While a minor injury forced LaCosta to the sidelines for Barrie’s first-round sweep of Toronto, he has returned to the nets for the Colts Eastern Conference semi-final showdown with Brampton. If he can prove that the gains made this season are tangible through a solid showing down the stretch over the next two weeks, the Jackets may have the eventual backup to Pascal Leclaire in the system already.
Kyle Wharton, D — Guelph Storm, OHL
Height: 6’2 Weight: 189 lbs
Playing for his third team in two seasons, offensive-minded defenseman Kyle Wharton has yet to establish himself as the type of top-tier prospect the Blue Jackets were hoping they acquired with their second pick of the 2004 draft. What Wharton has done in the two seasons since being picked up by the Jackets is make continual gains on the stat sheet, topping out this year with an eight-goal, 30-assist, 90-PIM season between Sault Ste. Marie and Guelph. While these totals can be considered a modest improvement over previous seasons, the talent behind the numbers is still tantalizing enough that Wharton may eventually play a role in Syracuse.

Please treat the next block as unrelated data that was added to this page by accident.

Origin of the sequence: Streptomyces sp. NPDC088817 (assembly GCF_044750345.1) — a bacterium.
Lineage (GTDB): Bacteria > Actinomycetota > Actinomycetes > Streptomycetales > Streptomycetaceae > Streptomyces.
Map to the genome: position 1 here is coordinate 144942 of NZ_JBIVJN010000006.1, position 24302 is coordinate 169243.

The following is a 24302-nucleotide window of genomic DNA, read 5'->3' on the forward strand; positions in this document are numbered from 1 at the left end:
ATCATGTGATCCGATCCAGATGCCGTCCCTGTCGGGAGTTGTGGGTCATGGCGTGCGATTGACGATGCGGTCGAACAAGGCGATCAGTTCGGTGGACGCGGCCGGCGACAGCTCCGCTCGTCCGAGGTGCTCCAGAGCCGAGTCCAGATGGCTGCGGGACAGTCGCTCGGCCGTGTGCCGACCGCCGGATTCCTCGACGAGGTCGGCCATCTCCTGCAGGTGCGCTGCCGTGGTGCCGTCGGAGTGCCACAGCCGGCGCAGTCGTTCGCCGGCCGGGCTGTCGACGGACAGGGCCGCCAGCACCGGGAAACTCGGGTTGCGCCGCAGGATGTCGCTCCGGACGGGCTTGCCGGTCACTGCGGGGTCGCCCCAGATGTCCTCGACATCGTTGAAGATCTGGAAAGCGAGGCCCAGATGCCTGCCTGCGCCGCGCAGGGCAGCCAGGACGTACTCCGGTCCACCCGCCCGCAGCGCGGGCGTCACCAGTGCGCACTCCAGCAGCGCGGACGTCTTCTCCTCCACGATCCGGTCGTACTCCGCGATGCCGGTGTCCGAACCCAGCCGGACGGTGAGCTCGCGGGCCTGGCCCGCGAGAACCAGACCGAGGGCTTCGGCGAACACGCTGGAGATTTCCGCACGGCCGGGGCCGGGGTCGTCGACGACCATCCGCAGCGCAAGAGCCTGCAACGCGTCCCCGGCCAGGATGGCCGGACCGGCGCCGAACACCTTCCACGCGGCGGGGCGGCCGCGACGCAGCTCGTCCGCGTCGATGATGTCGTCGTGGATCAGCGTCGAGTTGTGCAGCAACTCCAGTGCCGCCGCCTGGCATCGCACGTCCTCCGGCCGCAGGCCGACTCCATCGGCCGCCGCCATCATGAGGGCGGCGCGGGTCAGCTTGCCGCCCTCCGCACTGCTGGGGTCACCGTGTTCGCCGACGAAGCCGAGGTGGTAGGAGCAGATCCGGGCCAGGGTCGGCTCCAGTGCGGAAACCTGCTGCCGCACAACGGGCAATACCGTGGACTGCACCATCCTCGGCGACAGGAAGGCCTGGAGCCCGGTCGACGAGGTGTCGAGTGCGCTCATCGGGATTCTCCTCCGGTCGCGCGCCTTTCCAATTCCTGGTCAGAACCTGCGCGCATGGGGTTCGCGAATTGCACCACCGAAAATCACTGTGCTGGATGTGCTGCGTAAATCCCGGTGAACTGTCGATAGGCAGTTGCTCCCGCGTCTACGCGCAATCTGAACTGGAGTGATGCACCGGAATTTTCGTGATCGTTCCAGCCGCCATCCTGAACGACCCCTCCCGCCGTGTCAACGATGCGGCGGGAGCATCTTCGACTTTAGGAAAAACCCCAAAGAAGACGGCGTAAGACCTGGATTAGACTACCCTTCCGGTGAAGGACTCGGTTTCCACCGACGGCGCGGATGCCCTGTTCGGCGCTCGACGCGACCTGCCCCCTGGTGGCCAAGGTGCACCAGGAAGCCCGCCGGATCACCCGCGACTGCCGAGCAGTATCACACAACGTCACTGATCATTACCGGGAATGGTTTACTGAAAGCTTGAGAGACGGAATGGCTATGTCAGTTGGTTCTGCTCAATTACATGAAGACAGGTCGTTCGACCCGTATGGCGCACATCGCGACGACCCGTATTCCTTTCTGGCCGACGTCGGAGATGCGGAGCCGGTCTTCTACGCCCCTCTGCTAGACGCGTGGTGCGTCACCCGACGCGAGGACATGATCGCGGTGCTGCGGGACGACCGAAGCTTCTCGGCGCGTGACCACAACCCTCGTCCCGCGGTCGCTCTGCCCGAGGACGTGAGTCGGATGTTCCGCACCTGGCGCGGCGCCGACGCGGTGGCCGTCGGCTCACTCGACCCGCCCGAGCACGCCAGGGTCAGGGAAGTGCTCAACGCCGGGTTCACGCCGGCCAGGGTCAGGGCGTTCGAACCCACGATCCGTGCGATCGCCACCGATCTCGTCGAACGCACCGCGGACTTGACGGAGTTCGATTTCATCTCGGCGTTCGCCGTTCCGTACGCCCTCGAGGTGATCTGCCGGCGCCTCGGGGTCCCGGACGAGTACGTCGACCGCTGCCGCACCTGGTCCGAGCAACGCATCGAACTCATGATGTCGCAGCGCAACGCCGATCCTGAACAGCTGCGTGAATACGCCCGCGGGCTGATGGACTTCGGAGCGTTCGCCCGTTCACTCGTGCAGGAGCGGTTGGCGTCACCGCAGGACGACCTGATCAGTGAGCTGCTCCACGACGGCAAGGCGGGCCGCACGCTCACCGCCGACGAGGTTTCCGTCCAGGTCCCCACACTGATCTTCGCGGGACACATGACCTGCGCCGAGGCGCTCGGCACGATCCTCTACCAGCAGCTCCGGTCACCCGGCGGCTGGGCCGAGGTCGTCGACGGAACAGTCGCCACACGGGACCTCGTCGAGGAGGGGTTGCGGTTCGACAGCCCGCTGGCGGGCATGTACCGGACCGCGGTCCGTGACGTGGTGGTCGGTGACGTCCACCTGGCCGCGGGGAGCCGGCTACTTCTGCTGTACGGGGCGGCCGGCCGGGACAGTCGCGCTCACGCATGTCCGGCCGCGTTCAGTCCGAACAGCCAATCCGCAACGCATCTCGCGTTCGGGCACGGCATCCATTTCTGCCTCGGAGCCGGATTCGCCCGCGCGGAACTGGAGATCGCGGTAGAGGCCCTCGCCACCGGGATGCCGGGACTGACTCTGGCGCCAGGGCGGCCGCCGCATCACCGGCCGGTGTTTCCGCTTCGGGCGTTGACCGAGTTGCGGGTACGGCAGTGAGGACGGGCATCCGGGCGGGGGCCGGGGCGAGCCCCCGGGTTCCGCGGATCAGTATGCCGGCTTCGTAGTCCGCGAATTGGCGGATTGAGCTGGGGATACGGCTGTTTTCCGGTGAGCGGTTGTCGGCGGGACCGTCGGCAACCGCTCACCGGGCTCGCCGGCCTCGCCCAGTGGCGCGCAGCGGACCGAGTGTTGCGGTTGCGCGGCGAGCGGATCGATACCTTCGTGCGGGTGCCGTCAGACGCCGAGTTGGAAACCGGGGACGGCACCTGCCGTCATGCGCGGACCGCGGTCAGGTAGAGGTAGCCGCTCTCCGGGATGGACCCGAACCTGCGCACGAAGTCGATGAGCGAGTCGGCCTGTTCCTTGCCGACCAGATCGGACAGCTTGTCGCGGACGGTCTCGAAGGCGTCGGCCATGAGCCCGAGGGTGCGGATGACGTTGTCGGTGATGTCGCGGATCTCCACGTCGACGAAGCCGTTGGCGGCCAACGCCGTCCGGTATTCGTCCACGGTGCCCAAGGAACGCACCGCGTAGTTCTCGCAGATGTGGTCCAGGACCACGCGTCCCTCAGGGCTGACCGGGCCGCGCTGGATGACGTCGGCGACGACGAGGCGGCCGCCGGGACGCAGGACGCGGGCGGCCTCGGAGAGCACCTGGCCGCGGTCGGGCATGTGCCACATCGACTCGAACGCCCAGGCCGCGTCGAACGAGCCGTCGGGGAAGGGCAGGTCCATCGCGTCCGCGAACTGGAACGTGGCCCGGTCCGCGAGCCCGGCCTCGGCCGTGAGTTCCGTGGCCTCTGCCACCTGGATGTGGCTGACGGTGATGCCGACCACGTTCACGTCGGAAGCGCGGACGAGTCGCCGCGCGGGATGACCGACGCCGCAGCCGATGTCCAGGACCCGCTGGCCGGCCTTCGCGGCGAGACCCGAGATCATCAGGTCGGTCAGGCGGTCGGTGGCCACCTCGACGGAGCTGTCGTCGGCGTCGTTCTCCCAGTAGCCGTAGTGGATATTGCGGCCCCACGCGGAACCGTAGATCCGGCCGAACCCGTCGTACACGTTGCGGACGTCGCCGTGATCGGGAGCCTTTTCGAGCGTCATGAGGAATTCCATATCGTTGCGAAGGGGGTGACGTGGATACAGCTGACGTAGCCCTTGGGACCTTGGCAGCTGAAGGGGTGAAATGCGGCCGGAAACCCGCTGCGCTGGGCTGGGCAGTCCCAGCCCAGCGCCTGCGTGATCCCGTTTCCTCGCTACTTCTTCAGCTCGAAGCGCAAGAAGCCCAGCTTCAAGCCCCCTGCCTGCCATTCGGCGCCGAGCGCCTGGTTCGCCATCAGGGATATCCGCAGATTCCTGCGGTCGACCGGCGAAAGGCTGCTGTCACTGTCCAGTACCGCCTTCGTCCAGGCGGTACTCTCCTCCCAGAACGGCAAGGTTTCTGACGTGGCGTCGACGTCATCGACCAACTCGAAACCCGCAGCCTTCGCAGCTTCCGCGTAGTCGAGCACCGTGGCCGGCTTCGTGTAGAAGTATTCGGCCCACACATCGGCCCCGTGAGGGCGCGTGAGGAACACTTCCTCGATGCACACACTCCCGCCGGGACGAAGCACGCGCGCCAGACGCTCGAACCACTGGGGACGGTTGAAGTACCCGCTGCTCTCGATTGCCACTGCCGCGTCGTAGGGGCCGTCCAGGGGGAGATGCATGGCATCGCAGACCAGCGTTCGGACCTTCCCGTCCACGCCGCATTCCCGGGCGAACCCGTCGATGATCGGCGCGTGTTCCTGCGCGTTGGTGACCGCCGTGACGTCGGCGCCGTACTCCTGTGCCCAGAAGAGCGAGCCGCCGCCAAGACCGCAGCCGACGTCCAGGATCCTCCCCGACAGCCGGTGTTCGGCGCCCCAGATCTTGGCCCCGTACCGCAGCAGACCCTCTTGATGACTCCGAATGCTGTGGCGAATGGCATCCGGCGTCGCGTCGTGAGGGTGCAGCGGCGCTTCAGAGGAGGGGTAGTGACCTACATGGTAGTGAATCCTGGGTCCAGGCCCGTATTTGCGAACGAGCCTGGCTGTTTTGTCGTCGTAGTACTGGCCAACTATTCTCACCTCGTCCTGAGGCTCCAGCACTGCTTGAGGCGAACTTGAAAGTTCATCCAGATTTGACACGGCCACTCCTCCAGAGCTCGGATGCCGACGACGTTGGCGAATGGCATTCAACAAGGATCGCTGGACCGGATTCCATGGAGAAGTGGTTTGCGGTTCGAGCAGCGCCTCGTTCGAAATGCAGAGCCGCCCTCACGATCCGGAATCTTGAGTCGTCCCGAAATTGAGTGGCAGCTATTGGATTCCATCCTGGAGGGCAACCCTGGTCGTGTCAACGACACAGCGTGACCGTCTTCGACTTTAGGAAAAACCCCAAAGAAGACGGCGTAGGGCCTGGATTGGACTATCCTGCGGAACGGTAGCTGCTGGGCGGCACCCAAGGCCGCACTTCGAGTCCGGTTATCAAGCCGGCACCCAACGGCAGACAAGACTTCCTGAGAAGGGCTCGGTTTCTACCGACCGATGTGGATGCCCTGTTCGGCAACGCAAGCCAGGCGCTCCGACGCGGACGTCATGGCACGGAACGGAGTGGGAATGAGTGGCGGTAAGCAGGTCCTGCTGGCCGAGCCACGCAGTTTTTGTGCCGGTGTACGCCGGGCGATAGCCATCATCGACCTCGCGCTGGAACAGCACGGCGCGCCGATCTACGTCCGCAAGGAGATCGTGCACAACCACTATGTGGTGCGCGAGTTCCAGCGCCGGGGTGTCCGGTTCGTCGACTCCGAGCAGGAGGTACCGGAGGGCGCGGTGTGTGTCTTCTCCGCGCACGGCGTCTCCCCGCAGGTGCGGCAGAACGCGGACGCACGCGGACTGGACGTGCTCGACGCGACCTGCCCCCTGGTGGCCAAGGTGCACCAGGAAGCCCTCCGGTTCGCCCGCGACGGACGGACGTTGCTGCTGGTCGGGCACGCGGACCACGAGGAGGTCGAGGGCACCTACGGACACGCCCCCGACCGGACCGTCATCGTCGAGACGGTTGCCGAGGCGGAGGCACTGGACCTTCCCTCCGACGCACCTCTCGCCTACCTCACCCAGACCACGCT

Adam McQuaid, D — Sudbury Wolves, OHL
Height: 6’3 Weight: 210 lbs
D.O.B: 1986 -10 -12
One of the better defensive defensemen in the OHL, 19-year-old Adam McQuaid spent the 2005-06 campaign manning the blueline for the Sudbury Wolves. Taking a regular shift with highly-touted NHL prospect Marc Staal (NYR), McQuaid turned in another strong season, in spite of a slight downturn in his offensive output. In 68 games this season, the Prince Edward Island native accounted for three goals and 14 assists, just off his 19-point effort last season. As McQuaid was originally targeted by the Jackets for his sound defensive ability and stature at a young age, those totals are not unexpected. Of some concern was his -3 plus/minus rating this season, but that may be indicative of Sudbury’s rocky regular season campaign, and not an indictment of McQuaid’s talents. Currently pitching in on the Wolves’ postseason run, which included a six-game victory over Kingston in the first round, it seems highly probable that he will return for another season in Sudbury blue and grey before attempting the jump into the professional ranks.